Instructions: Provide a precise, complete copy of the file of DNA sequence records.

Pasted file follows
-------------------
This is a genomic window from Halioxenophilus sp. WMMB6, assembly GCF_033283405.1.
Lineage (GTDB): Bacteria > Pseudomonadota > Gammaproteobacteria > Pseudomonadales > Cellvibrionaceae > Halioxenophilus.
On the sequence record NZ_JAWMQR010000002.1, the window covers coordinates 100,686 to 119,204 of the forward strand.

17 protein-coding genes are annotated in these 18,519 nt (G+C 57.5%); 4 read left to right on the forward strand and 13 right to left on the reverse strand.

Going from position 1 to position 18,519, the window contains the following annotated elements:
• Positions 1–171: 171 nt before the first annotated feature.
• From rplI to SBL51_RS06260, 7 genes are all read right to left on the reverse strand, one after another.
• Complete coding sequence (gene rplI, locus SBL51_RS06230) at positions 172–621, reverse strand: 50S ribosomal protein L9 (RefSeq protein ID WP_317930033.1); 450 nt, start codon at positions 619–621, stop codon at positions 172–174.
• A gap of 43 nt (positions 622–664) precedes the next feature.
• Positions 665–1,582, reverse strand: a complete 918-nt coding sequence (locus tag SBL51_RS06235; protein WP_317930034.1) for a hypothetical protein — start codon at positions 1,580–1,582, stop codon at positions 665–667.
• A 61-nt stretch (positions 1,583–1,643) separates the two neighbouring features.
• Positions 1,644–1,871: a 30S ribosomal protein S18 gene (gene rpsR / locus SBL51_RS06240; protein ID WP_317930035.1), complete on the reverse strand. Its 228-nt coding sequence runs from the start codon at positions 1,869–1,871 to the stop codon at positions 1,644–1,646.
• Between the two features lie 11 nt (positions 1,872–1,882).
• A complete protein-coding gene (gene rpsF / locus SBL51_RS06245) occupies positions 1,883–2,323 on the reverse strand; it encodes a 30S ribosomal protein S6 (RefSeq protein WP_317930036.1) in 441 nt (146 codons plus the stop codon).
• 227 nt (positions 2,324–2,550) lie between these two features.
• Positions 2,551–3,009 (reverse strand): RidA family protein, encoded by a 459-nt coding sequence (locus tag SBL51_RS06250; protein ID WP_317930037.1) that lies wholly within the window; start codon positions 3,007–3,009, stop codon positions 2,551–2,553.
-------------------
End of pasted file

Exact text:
This is a genomic window from Halioxenophilus sp. WMMB6, assembly GCF_033283405.1.
Lineage (GTDB): Bacteria > Pseudomonadota > Gammaproteobacteria > Pseudomonadales > Cellvibrionaceae > Halioxenophilus.
On the sequence record NZ_JAWMQR010000002.1, the window covers coordinates 100,686 to 119,204 of the forward strand.

17 protein-coding genes are annotated in these 18,519 nt (G+C 57.5%); 4 read left to right on the forward strand and 13 right to left on the reverse strand.

Going from position 1 to position 18,519, the window contains the following annotated elements:
• Positions 1–171: 171 nt before the first annotated feature.
• From rplI to SBL51_RS06260, 7 genes are all read right to left on the reverse strand, one after another.
• Complete coding sequence (gene rplI, locus SBL51_RS06230) at positions 172–621, reverse strand: 50S ribosomal protein L9 (RefSeq protein ID WP_317930033.1); 450 nt, start codon at positions 619–621, stop codon at positions 172–174.
• A gap of 43 nt (positions 622–664) precedes the next feature.
• Positions 665–1,582, reverse strand: a complete 918-nt coding sequence (locus tag SBL51_RS06235; protein WP_317930034.1) for a hypothetical protein — start codon at positions 1,580–1,582, stop codon at positions 665–667.
• A 61-nt stretch (positions 1,583–1,643) separates the two neighbouring features.
• Positions 1,644–1,871: a 30S ribosomal protein S18 gene (gene rpsR / locus SBL51_RS06240; protein ID WP_317930035.1), complete on the reverse strand. Its 228-nt coding sequence runs from the start codon at positions 1,869–1,871 to the stop codon at positions 1,644–1,646.
• Between the two features lie 11 nt (positions 1,872–1,882).
• A complete protein-coding gene (gene rpsF / locus SBL51_RS06245) occupies positions 1,883–2,323 on the reverse strand; it encodes a 30S ribosomal protein S6 (RefSeq protein WP_317930036.1) in 441 nt (146 codons plus the stop codon).
• 227 nt (positions 2,324–2,550) lie between these two features.
• Positions 2,551–3,009 (reverse strand): RidA family protein, encoded by a 459-nt coding sequence (locus tag SBL51_RS06250; protein ID WP_317930037.1) that lies wholly within the window; start codon positions 3,007–3,009, stop codon positions 2,551–2,553.